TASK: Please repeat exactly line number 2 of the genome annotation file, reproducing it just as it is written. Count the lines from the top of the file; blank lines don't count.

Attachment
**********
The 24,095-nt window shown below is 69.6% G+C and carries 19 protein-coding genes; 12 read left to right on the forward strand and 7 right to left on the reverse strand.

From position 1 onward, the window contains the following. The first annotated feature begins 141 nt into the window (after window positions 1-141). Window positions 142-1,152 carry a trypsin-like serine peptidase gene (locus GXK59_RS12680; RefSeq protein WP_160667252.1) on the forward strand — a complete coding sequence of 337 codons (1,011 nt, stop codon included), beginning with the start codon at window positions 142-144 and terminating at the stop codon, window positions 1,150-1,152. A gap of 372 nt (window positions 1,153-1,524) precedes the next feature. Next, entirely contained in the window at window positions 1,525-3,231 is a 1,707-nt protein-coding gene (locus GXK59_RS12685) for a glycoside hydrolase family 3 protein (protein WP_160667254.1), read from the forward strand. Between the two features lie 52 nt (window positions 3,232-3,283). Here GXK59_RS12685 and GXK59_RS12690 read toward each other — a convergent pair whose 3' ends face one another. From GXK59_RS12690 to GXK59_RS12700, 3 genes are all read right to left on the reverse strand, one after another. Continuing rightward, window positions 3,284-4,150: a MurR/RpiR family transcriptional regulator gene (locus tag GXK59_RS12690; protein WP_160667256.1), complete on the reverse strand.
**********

From position 1 onward, the window contains the following. The first annotated feature begins 141 nt into the window (after window positions 1-141). Window positions 142-1,152 carry a trypsin-like serine peptidase gene (locus GXK59_RS12680; RefSeq protein WP_160667252.1) on the forward strand — a complete coding sequence of 337 codons (1,011 nt, stop codon included), beginning with the start codon at window positions 142-144 and terminating at the stop codon, window positions 1,150-1,152. A gap of 372 nt (window positions 1,153-1,524) precedes the next feature. Next, entirely contained in the window at window positions 1,525-3,231 is a 1,707-nt protein-coding gene (locus GXK59_RS12685) for a glycoside hydrolase family 3 protein (protein WP_160667254.1), read from the forward strand. Between the two features lie 52 nt (window positions 3,232-3,283). Here GXK59_RS12685 and GXK59_RS12690 read toward each other — a convergent pair whose 3' ends face one another. From GXK59_RS12690 to GXK59_RS12700, 3 genes are all read right to left on the reverse strand, one after another. Continuing rightward, window positions 3,284-4,150: a MurR/RpiR family transcriptional regulator gene (locus tag GXK59_RS12690; protein WP_160667256.1), complete on the reverse strand.